10 Signs Everyone Thinks You’re Insensitive—And How to Fix It
These easy tools can help you boost your emotional intelligence.
You don't pay attention to body language
If you’re oblivious to the reactions of people around you, it could lead to trouble. “Insensitive people tend to be blind to social subtleties and innuendos. They don’t seem to understand that they’re actually insensitive, so they miss the cues that would normally send a message that they should alter their behavior,” says Howard Gurr, PhD, DCC, a psychologist in the New York City area. If it seems like your friends are frequently standoffish after a conversation or are giving you funny looks that seem out of place to you, that could be a sign you’ve said something inappropriate or offensive. Instead of ignoring the looks, try asking them if they’re OK or if you’ve said something wrong. Don't miss these other easy ways to be nicer to people.
You raise your voice
Take a step back and think about your last few conversations; if you remember doing the majority of the talking, you likely acted insensitively. “Insensitive people resort to standard techniques to get other people to hear them, which is only more of the same and frustrating because it doesn’t work,” says Gurr. Try to pay closer attention to your own behavior during a conversation; any time realize you’ve raised your voice or interrupted others to get your point across, stop yourself and make a mental note to avoid it next time it’s your turn to speak. (Learn how to tell if you're a bad listener.)
You aren't open to other opinions
“Insensitive people are more involved in themselves; they’re threatened by other people’s needs or thoughts because they think their own needs aren’t going to be met,” says Gurr. Remind yourself that your opinion isn’t the only right one. Instead of expressing yourself at all costs, try asking other people what they think about something; this will help keep the conversation a two-way conversation instead of all about you, you, you. Don't miss these 12 signs you're dealing with a narcissist.
You get defensive
There’s a time and place for getting defensive, but it shouldn’t be something you resort to in every interaction. “People aren’t insensitive because they’re malicious or even purposeful in their intent. They’re just highly anxious about how they’re coming across to other people and are trying to protect themselves,” says Gurr. “They get so caught up in defending themselves they don’t see anything else.” Next time you find yourself explaining something away or defending something you’ve said or done, take a step back and ask yourself if your defensiveness is warranted or misplaced. Instead, try these surprising habits that boost your empathy.
You can't remember people's names
Insensitive people often have trouble remembering new names because they aren’t paying attention in the first place. “During the initial handshake or greeting they are so wrapped up in what they need to say first that they don’t hear the name of the person they’re talking to; it just doesn’t register,” says Gurr. Instead of worrying about what someone new is thinking about you, trust your ability to make a good first impression (and forgetting their name right off the bat isn’t that). Focus less on what your first words will be and let the conversation take its natural flow. Learn how to tell if you're a conversational narcissist.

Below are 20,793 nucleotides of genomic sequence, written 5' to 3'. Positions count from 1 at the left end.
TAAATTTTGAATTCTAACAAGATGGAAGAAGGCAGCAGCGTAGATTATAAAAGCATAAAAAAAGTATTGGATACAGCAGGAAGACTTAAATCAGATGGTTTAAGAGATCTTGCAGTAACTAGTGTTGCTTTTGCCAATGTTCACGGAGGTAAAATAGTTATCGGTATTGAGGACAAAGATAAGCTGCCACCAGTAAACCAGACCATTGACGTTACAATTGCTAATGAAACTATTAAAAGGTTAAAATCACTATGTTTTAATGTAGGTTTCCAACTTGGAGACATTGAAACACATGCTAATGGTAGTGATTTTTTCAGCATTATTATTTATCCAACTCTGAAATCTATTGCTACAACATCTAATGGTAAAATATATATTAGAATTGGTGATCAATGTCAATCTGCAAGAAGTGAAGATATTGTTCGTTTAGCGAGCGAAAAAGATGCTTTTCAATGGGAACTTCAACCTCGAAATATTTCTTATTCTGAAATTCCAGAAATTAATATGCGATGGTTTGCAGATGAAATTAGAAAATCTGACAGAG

You don't think (days) before you speak
If you know you’ll be having a particular conversation with a friend, partner, or loved one a few days down the line, it’s a good idea to think about what points you want to get across ahead of time. This will help you choose the right words and act in a way that won’t hurt feelings. (Use these magic phrases to make any conversation less awkward.)
You ignore the "Golden Rule"
“Do unto others as you would have others do unto you” is perhaps the simplest way to reign in your insensitivity. If a comment comes to mind that you wouldn’t want someone else to say to you, don’t say it. Here's how to give constructive criticism without hurting anyone's feelings.
You don't notice the faces around you
A good clue that you’re monopolizing the conversation and being insensitive to your friend’s thoughts and feelings is if they start to look bored, uninterested, uneasy, or try to change the subject. “A speaker who is insensitive doesn’t recognize those signals, they just keep going and aren’t focused at all on the person they’re talking to,” says Gurr. Look your friend in the eye while you’re talking and try to remain aware and in the moment instead of zoning out. Check out these other things good listeners always do in conversations.
You can't control your attitude
If you always need to have the last word, you may resort to aggressive speaking or get angry to achieve it. “Learn to say things in a way that you get your point across but don’t hurt someone else in the process,” says Gurr. Zero in on the types of words you use and tone of your voice when speaking, especially with something you feel passionate about. (Here's how to win an argument with someone who thinks they're always right.)
You don't act present
Being in the moment can help you determine what comments or actions are actually necessary and help you avoid saying or doing whatever’s on your mind. It’s OK to think before you speak instead of reacting immediately. Consider what feedback, input, and guidance will add value to the conversation or task at hand, according to Jill Tomac, founder of the Leadership Resource Group on mariashriver.com. Here are 11 more easy ways to be mindful every day.